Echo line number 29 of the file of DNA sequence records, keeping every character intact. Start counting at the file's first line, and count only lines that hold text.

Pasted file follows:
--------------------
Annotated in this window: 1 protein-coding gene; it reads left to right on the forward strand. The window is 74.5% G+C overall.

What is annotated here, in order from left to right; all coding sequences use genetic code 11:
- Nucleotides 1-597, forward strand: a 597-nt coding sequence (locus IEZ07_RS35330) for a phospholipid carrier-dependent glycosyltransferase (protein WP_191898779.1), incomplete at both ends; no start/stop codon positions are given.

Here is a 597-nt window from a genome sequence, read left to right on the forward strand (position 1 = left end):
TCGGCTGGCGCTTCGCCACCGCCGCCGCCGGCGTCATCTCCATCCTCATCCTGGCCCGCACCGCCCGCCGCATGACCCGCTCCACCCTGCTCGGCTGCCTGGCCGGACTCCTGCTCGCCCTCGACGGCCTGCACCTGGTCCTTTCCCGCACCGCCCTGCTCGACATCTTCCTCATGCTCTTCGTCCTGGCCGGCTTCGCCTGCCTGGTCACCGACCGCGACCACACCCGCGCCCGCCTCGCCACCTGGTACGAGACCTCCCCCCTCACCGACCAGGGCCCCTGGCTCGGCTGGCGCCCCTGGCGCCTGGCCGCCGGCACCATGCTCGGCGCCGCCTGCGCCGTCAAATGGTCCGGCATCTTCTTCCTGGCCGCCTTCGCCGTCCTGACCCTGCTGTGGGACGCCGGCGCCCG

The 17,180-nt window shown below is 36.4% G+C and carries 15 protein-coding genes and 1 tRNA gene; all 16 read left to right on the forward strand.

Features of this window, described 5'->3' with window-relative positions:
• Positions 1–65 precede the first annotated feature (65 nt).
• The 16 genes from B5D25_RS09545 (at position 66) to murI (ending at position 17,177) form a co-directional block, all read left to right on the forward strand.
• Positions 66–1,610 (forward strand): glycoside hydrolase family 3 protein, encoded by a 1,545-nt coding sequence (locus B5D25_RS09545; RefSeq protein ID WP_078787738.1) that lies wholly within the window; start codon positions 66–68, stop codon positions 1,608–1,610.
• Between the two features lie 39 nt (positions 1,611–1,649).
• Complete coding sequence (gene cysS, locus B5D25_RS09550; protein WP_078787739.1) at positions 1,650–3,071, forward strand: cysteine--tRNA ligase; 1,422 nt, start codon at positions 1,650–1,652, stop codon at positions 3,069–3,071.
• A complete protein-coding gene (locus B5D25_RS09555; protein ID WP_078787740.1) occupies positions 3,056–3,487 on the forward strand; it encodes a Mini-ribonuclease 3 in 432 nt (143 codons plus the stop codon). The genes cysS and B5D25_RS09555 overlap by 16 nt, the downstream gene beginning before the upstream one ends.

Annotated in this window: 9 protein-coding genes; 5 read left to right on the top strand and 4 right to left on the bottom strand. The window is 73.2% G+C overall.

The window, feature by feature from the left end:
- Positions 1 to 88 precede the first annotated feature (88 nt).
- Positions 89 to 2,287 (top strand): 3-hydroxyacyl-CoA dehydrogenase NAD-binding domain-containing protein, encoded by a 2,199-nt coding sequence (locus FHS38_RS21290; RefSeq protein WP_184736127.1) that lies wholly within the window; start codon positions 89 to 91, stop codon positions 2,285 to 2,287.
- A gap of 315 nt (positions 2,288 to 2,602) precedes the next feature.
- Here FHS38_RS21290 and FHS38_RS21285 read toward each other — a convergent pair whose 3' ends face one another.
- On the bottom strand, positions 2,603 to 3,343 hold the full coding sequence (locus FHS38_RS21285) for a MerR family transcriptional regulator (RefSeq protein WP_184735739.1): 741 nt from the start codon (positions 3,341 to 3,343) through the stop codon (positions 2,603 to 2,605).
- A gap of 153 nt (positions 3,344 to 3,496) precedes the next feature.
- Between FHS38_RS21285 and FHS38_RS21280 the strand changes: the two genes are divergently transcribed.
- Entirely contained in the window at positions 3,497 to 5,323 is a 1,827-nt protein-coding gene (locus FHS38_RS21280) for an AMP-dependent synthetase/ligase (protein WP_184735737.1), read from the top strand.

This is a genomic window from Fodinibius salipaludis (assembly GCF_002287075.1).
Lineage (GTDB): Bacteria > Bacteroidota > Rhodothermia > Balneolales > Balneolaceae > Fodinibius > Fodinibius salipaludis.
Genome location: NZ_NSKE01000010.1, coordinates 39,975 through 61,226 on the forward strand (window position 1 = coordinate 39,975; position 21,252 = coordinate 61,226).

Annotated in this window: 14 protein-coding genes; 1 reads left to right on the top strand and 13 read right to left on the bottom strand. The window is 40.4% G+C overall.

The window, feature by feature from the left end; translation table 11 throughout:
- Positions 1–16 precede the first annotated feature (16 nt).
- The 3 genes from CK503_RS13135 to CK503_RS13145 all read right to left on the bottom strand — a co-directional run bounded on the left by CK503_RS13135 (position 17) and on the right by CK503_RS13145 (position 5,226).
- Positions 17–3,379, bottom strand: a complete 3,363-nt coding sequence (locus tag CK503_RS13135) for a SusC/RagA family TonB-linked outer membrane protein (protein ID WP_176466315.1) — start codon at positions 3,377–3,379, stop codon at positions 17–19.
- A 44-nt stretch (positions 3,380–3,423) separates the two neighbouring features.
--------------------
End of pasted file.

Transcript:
- Positions 1–16 precede the first annotated feature (16 nt).